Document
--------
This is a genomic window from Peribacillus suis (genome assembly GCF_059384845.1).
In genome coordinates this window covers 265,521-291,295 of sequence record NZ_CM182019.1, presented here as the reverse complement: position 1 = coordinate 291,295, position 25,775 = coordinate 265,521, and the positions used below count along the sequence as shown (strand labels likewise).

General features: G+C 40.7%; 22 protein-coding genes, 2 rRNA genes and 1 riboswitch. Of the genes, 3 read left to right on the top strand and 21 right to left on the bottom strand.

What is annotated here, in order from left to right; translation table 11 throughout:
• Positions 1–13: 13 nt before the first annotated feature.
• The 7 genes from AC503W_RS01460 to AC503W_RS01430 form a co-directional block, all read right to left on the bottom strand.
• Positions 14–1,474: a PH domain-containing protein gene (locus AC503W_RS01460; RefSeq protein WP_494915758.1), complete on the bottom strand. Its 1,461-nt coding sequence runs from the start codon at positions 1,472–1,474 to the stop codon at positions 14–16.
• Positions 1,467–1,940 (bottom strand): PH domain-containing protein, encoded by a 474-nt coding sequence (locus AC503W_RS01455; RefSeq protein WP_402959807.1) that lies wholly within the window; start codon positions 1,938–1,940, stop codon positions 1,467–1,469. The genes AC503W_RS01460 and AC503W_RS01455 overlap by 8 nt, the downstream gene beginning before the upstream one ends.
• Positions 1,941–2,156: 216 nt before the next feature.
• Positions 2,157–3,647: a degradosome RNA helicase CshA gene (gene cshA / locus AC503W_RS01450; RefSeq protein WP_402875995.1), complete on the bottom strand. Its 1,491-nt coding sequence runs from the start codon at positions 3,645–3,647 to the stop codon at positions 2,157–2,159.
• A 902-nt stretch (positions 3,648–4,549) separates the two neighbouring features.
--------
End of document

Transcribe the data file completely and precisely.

This is a genomic window from Peribacillus suis (genome assembly GCF_059384845.1).
In genome coordinates this window covers 265,521-291,295 of sequence record NZ_CM182019.1, presented here as the reverse complement: position 1 = coordinate 291,295, position 25,775 = coordinate 265,521, and the positions used below count along the sequence as shown (strand labels likewise).

General features: G+C 40.7%; 22 protein-coding genes, 2 rRNA genes and 1 riboswitch. Of the genes, 3 read left to right on the top strand and 21 right to left on the bottom strand.

What is annotated here, in order from left to right; translation table 11 throughout:
• Positions 1–13: 13 nt before the first annotated feature.
• The 7 genes from AC503W_RS01460 to AC503W_RS01430 form a co-directional block, all read right to left on the bottom strand.
• Positions 14–1,474: a PH domain-containing protein gene (locus AC503W_RS01460; RefSeq protein WP_494915758.1), complete on the bottom strand. Its 1,461-nt coding sequence runs from the start codon at positions 1,472–1,474 to the stop codon at positions 14–16.
• Positions 1,467–1,940 (bottom strand): PH domain-containing protein, encoded by a 474-nt coding sequence (locus AC503W_RS01455; RefSeq protein WP_402959807.1) that lies wholly within the window; start codon positions 1,938–1,940, stop codon positions 1,467–1,469. The genes AC503W_RS01460 and AC503W_RS01455 overlap by 8 nt, the downstream gene beginning before the upstream one ends.
• Positions 1,941–2,156: 216 nt before the next feature.
• Positions 2,157–3,647: a degradosome RNA helicase CshA gene (gene cshA / locus AC503W_RS01450; RefSeq protein WP_402875995.1), complete on the bottom strand. Its 1,491-nt coding sequence runs from the start codon at positions 3,645–3,647 to the stop codon at positions 2,157–2,159.
• A 902-nt stretch (positions 3,648–4,549) separates the two neighbouring features.